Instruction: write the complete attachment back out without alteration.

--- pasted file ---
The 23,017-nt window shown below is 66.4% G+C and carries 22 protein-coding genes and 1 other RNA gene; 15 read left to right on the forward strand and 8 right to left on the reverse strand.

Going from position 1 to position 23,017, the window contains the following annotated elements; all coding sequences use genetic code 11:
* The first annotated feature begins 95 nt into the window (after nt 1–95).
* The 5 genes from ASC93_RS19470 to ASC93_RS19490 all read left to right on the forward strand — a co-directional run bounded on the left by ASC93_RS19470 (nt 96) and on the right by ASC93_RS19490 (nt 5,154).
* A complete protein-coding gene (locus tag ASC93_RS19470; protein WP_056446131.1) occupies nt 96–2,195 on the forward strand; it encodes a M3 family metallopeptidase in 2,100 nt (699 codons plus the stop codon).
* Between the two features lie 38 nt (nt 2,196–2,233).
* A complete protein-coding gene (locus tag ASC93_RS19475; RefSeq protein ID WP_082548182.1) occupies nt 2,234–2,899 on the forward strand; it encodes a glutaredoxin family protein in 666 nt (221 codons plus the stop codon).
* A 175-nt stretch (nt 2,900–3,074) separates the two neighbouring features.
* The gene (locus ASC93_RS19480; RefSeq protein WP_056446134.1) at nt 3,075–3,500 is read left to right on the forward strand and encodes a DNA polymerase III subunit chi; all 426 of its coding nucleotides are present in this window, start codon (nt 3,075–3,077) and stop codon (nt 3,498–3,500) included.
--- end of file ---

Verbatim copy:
The 23,017-nt window shown below is 66.4% G+C and carries 22 protein-coding genes and 1 other RNA gene; 15 read left to right on the forward strand and 8 right to left on the reverse strand.

Going from position 1 to position 23,017, the window contains the following annotated elements; all coding sequences use genetic code 11:
* The first annotated feature begins 95 nt into the window (after nt 1–95).
* The 5 genes from ASC93_RS19470 to ASC93_RS19490 all read left to right on the forward strand — a co-directional run bounded on the left by ASC93_RS19470 (nt 96) and on the right by ASC93_RS19490 (nt 5,154).
* A complete protein-coding gene (locus tag ASC93_RS19470; protein WP_056446131.1) occupies nt 96–2,195 on the forward strand; it encodes a M3 family metallopeptidase in 2,100 nt (699 codons plus the stop codon).
* Between the two features lie 38 nt (nt 2,196–2,233).
* A complete protein-coding gene (locus tag ASC93_RS19475; RefSeq protein ID WP_082548182.1) occupies nt 2,234–2,899 on the forward strand; it encodes a glutaredoxin family protein in 666 nt (221 codons plus the stop codon).
* A 175-nt stretch (nt 2,900–3,074) separates the two neighbouring features.
* The gene (locus ASC93_RS19480; RefSeq protein WP_056446134.1) at nt 3,075–3,500 is read left to right on the forward strand and encodes a DNA polymerase III subunit chi; all 426 of its coding nucleotides are present in this window, start codon (nt 3,075–3,077) and stop codon (nt 3,498–3,500) included.